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fazzmatazz
08-07-2015, 06:10 AM
I'm fairly new to OpenGL retained mode. I've been hunting around for best practices with regards to handling large numbers of sprites. If I have thousands of sprites, with anything from none to all requiring updating per frame, how best to pass that information to the shader? I've read plenty of different approaches without finding any consensus.

I have put all my sprite vertices into a single VBO. If I want to update their individual positions, rotations etc within a scene, I could,

1. Recalculate all the vertex positions on the CPU per frame and call glBufferData(..) to update the VBO. Pros, only requires one glDrawArrays(..) call. Cons increased bandwidth and CPU.

2. Recalculate the model matrix for each sprite. On render, call glUniformMatrix4fv(..) to update the model matrix uniform in the vertex shader, then call glDrawArrays(..) per sprite (six verts). Pros, lower bandwidth and CPU, moved matrix calcs to GPU. Cons, many more draw calls and uniform state changes.

3. Store a model matrix for each sprite as 3*vec4 stream/dynamic VBOs and pass to the vertex shader as attributes. Update using glBufferData(..). Pros, only requires one glDrawArrays(..) call and moved matrix calcs to GPU. Cons, increased bandwidth.

Each approach seems to have at least one significant drawback. Have I missed a trick? Can anyone give me advice on which approach I should take?

Thanks in advance!

Alfonse Reinheart
08-07-2015, 07:03 AM
I'm fairly new to OpenGL retained mode.

OpenGL doesn't have a "retained mode".


1. Recalculate all the vertex positions on the CPU per frame and call glBufferData(..) to update the VBO. Pros, only requires one glDrawArrays(..) call. Cons increased bandwidth and CPU.

You should use appropriate buffer object streaming (https://www.opengl.org/wiki/Buffer_Object_Streaming) approaches when uploading data like this.

As for the whole "increased bandwidth" downside... you're talking about "thousands of sprites", yes? If each sprite has 4 vertices, and each vertex is 32 bytes in size (which is rather large; you should be able to squeeze one into 16 or at least 24), and you have 5000 sprites, then you're talking about 640,000 bytes. That's not even 1MB. It's nothing, really.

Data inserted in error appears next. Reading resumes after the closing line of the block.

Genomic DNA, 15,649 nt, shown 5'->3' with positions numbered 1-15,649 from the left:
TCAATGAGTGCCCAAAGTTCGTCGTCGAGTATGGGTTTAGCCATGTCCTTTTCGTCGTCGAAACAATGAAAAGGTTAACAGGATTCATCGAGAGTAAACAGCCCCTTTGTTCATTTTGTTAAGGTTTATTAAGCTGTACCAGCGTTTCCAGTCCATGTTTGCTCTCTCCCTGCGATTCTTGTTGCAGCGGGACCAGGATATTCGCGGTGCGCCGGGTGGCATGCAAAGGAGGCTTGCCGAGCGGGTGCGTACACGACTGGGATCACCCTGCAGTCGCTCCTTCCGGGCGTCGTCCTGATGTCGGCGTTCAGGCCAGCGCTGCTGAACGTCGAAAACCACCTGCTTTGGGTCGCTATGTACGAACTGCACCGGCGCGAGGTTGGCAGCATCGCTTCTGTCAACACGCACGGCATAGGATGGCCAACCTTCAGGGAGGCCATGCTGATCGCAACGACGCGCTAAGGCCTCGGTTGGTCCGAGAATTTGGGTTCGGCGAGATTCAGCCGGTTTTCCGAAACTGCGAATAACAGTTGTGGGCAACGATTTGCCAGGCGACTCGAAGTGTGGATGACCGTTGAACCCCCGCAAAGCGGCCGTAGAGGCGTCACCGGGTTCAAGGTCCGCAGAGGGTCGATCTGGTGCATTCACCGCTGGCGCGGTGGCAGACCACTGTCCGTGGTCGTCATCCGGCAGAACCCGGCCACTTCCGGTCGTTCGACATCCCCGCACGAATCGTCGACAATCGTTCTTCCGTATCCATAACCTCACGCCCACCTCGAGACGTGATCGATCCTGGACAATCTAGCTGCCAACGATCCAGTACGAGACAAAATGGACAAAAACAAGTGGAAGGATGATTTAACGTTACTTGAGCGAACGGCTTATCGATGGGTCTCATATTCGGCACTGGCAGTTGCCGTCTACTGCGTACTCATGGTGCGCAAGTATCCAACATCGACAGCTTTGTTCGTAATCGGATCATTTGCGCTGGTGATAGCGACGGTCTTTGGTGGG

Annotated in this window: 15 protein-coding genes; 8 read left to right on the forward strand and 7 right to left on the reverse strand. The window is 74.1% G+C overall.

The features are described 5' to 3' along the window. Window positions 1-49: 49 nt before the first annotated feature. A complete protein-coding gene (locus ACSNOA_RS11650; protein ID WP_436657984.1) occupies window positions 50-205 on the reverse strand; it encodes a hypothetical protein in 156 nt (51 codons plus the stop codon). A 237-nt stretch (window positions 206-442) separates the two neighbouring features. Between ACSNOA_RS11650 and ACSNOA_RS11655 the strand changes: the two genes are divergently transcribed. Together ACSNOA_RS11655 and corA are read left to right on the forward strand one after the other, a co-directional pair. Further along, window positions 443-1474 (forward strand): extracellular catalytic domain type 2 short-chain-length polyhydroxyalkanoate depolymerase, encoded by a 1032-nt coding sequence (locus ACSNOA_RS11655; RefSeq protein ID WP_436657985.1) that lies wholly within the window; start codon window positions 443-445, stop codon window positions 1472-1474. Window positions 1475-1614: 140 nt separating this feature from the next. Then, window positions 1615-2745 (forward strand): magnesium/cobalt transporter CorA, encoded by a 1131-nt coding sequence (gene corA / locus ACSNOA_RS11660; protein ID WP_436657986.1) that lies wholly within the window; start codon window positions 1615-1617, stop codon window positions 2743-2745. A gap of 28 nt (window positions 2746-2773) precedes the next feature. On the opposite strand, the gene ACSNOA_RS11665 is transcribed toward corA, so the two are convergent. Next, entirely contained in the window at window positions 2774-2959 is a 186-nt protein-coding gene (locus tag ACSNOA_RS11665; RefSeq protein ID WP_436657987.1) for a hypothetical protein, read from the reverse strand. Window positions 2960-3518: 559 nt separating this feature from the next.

2. Recalculate the model matrix for each sprite. On render, call glUniformMatrix4fv(..) to update the model matrix uniform in the vertex shader, then call glDrawArrays(..) per sprite (six verts). Pros, lower bandwidth and CPU, moved matrix calcs to GPU. Cons, many more draw calls and uniform state changes.

Having one draw call (with a UBO or uniform state change inbetween) for each of 5000 sprites is very bad, performance-wise. Basically, a non-starter as an idea.


3. Store a model matrix for each sprite as 3*vec4 stream/dynamic VBOs and pass to the vertex shader as attributes. Update using glBufferData(..). Pros, only requires one glDrawArrays(..) call and moved matrix calcs to GPU. Cons, increased bandwidth.

Also, it would make each vertex that much larger, since each vertex would need its own matrix. So also a non-starter.


Have I missed a trick? Can anyone give me advice on which approach I should take?

Of the 3 options you've outlined, #1 is the only one worth using (again, assuming proper streaming is done).

What you haven't considered is an alternative approach based, not on vertices, but on sprites. In this case, you're relying on instancing (https://www.opengl.org/wiki/Vertex_Specification#Instanced_arrays). You draw all of your sprites in one draw call, but they all use the same 4 vertices. Each sprite would be rendered as an instance, and your per-instance data are the important elements of the sprite: its location and dimensions in space, the location and dimensions of its texture coordinate, and transform information (not as a full matrix, but perhaps a rotation and scale). And maybe a color.

The 4 vertex shader invocations for each instance would use gl_VertexID to tell which of the 4 vertices of the sprite it is working on. They would each use the per-instance data to compute that particular vertex's output values.

It may not be better than #1 in performance; you'll have to measure it to see.

fazzmatazz
08-07-2015, 10:05 AM
Thank you, Alfonse. Your answer was a great help. I put together a quick test program and for my particular implementation instancing performed slightly better, and only required a handful of small code changes to my 1# implementation.

For ref, I built two VBOs, one containing a simple three vertex triangle, the other an instanced VBO containing a few thousand vec3. Each vec3 representing each of my triangles' 2D translation and rotation. I used glVertexAttribDivisor(..) to set how often to iterate over the instanced VBO. In the vertex shader, I used the vec3 to build a transformation matrix, which I then applied to the vertices. I used glDrawArraysInstanced(..) to render all of my triangles.